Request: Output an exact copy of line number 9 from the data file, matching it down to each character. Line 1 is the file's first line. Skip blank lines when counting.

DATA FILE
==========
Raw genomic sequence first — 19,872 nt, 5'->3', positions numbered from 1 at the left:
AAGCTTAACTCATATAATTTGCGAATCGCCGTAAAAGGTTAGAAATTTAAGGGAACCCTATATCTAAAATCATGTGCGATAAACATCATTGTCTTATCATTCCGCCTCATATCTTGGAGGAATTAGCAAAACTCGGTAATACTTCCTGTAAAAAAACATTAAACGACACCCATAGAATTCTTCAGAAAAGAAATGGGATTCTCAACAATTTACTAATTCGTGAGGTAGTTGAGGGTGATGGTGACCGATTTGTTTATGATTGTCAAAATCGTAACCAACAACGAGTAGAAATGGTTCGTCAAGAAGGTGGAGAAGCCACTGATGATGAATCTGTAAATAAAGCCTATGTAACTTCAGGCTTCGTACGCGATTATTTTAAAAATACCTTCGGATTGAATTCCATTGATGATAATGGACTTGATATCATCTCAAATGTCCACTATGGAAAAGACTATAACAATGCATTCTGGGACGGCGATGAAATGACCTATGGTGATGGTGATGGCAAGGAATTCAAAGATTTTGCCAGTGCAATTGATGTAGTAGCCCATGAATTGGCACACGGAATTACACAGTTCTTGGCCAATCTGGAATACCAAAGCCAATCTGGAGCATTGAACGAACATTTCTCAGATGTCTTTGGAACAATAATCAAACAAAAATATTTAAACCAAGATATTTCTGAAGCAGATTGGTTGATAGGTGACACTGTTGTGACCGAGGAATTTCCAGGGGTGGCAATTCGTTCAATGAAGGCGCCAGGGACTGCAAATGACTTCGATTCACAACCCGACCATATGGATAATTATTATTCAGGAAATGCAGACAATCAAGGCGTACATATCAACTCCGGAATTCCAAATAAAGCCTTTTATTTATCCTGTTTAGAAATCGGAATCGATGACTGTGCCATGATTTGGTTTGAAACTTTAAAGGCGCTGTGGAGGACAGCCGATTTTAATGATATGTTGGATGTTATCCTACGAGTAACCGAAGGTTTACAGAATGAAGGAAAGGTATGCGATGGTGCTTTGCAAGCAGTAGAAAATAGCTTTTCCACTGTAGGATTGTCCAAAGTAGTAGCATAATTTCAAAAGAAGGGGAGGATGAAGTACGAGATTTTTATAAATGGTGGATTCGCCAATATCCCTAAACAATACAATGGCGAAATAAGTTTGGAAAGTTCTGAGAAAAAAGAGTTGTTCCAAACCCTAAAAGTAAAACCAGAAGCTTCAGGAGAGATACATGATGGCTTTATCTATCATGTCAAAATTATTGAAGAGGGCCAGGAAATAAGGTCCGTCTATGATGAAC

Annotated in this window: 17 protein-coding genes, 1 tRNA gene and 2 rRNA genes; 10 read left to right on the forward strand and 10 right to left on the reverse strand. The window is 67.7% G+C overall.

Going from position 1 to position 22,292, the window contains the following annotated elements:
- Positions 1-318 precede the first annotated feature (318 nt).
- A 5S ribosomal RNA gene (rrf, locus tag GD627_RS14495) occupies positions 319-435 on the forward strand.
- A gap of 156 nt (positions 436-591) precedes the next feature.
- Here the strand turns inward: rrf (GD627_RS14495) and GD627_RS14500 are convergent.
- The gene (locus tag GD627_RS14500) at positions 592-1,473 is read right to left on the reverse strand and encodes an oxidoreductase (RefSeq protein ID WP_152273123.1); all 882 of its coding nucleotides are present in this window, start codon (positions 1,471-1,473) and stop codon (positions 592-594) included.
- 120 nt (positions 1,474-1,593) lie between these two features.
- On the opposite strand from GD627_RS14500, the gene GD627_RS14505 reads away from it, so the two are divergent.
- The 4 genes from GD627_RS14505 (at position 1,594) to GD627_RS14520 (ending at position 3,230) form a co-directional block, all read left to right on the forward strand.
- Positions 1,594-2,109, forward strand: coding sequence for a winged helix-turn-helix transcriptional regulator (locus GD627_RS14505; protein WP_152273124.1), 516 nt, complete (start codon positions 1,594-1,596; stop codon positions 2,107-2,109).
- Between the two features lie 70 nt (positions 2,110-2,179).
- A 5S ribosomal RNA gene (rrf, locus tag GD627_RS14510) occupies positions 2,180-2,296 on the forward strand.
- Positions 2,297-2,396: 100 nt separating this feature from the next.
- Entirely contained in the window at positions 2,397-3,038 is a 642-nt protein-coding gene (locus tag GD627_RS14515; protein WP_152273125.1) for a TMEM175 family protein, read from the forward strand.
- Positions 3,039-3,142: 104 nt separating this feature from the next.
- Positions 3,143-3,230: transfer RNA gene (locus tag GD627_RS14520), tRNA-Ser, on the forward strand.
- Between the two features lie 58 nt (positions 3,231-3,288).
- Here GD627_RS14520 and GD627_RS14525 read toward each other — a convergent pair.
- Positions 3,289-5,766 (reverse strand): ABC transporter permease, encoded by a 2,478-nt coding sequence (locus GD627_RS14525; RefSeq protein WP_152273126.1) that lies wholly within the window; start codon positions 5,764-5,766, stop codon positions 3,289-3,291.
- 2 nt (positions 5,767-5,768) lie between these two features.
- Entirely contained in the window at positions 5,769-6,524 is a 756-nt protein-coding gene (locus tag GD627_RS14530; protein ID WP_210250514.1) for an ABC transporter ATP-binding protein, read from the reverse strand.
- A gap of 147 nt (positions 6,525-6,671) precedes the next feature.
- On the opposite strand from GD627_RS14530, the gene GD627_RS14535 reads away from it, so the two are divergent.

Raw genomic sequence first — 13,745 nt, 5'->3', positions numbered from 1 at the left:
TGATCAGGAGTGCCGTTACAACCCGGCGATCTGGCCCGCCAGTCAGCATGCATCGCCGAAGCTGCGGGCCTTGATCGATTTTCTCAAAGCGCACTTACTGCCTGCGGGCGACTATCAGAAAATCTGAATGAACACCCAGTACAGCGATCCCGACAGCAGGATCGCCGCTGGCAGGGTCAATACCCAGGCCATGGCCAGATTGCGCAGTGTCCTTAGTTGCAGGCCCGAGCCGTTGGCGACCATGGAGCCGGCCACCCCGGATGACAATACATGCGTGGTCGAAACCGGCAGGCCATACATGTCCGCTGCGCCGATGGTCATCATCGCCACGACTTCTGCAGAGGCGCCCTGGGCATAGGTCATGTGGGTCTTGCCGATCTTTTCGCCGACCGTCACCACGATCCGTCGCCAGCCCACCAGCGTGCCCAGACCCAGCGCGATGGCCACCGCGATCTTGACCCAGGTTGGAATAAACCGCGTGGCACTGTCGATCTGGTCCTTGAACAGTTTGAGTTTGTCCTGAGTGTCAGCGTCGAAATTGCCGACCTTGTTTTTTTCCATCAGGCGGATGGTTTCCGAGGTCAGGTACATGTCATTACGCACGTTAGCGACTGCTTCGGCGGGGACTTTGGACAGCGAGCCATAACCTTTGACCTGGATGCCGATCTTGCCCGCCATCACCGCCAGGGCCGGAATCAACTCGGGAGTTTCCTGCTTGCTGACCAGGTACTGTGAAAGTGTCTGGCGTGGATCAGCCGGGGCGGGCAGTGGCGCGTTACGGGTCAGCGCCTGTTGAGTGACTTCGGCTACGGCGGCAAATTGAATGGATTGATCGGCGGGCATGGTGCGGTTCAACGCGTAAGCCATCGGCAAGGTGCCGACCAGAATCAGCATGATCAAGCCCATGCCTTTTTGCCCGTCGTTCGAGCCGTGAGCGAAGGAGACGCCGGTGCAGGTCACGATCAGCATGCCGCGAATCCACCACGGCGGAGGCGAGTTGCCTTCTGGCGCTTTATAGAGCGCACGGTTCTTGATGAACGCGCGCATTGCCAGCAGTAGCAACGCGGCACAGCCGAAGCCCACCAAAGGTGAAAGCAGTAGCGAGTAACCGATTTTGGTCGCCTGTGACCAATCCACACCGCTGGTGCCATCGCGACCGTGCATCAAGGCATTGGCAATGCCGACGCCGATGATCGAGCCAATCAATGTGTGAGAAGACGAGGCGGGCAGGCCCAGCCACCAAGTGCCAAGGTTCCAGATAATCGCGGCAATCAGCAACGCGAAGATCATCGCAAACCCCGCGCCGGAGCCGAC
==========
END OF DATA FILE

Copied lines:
- The gene (locus tag GD627_RS14500) at positions 592-1,473 is read right to left on the reverse strand and encodes an oxidoreductase (RefSeq protein ID WP_152273123.1); all 882 of its coding nucleotides are present in this window, start codon (positions 1,471-1,473) and stop codon (positions 592-594) included.